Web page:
Past Lives

Henry II, Becket and Dover Castle

How the consequences of Thomas Becket’s murder in Canterbury Cathedral 850 years ago may have influenced Henry II in creating Dover Castle’s Great Tower.

Image: Illustration of Henry II, Becket and Dover Castle by Jasmine Whiteleaf

A lovely chapel occupies a secluded space in the Great Tower, the immense 12th-century centrepiece of Dover Castle. It is dedicated to Saint Thomas the Martyr – Thomas Becket – sometime chancellor to Henry II, king of England (reigned 1154–89) and Archbishop of Canterbury (1162–70). So, in this year, the 850th anniversary of Becket’s death, what links this chapel, Henry and Thomas?

Thomas Becket was murdered in 1170, in Canterbury Cathedral, by royal knights. Although there is no evidence that Henry ordered the murder, it came during a long dispute between the two men over the rights and powers of church and state. The disagreement was so bitter that Thomas spent six years in exile, while both men tried to achieve their aims through power politics. With Thomas dead after only five months back in England, Henry’s reputation was muddied, to say the least.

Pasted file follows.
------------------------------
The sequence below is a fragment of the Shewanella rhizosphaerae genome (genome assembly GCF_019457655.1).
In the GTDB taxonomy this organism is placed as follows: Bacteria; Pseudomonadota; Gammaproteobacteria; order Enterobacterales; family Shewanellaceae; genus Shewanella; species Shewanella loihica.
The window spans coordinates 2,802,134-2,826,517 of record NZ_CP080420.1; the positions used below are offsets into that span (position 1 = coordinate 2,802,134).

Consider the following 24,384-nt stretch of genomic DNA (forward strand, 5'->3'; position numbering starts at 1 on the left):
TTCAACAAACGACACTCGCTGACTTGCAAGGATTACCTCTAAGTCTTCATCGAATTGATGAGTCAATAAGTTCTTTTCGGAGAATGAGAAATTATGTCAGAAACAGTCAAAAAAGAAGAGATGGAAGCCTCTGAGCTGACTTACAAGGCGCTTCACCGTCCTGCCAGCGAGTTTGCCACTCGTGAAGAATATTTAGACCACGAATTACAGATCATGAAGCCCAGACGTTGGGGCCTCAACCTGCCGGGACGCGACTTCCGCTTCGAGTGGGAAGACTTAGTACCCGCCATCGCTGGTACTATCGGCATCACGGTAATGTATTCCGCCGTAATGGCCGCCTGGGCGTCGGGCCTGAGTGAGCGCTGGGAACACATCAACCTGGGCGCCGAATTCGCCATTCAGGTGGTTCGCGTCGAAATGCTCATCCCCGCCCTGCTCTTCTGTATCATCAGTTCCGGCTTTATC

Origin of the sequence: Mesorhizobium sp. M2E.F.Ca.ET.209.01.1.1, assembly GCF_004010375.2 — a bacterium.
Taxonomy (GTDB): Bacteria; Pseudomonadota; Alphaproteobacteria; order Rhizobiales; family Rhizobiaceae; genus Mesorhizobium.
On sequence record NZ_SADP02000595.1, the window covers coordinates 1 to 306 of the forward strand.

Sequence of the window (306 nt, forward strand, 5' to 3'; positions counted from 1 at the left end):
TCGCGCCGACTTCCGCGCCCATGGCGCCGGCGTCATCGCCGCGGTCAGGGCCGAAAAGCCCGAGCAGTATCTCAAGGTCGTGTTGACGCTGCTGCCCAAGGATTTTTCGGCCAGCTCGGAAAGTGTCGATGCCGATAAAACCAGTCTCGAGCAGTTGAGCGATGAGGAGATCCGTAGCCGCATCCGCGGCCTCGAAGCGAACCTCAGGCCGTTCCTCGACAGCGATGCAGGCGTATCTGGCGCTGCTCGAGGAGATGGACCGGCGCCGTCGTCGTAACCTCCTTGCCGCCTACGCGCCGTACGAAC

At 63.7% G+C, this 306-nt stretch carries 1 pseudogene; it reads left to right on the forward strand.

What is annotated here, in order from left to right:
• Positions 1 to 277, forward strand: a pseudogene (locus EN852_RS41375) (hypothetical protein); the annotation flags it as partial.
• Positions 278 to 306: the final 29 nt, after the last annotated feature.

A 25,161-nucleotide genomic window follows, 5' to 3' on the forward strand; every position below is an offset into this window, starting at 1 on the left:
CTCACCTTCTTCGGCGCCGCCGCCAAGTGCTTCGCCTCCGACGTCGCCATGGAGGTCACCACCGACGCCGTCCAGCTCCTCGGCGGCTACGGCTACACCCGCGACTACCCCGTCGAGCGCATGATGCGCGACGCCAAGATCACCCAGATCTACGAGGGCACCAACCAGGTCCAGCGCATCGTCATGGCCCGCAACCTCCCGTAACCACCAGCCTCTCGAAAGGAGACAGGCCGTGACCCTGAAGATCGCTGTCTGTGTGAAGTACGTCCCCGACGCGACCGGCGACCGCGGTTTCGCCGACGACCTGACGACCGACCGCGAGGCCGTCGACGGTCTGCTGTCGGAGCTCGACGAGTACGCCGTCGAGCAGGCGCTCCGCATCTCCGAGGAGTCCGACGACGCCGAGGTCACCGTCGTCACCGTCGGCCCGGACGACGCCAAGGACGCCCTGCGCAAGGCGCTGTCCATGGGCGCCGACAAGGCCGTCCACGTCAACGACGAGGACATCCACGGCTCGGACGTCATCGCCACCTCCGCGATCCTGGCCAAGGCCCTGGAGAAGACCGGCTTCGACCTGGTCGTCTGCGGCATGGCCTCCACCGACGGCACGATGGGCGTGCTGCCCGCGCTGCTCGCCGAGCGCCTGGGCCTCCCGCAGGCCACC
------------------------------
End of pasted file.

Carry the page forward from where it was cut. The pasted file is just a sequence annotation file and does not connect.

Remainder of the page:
In 1173, Thomas was made a saint and his shrine at Canterbury attracted pilgrims from all over Europe. Many sailed into Dover, then journeyed overland to Canterbury. In 1174, Henry did penance for Thomas’s death by walking barefoot through Canterbury, by suffering beatings from bishops and monks, and by keeping overnight vigil at the shrine.

The year 1179 witnessed the sudden arrival at Dover of an extraordinary pilgrim: Louis VII, king of France (1137–80). Henry rushed to meet him, embarrassed by the absence of accommodation for a fellow king. More than anything else, it was probably this astonishing and unprecedented visit that inspired Henry to rebuild Dover Castle on a massive scale between 1179 and 1189.

In his new castle, Henry probably planned to accommodate and entertain the most important pilgrims in the Great Tower before they went to Canterbury. In so doing, he was not only projecting his regal power but also associating himself with the cult of St Thomas. Furthermore, he was striking a balance in which Canterbury might always be the city of Thomas the archbishop, but Dover was Henry’s, and the entrance to his kingdom of England.

Words by Paul Pattison

Illustration by Jasmine Whiteleaf

Image: The Great Tower atDover Castle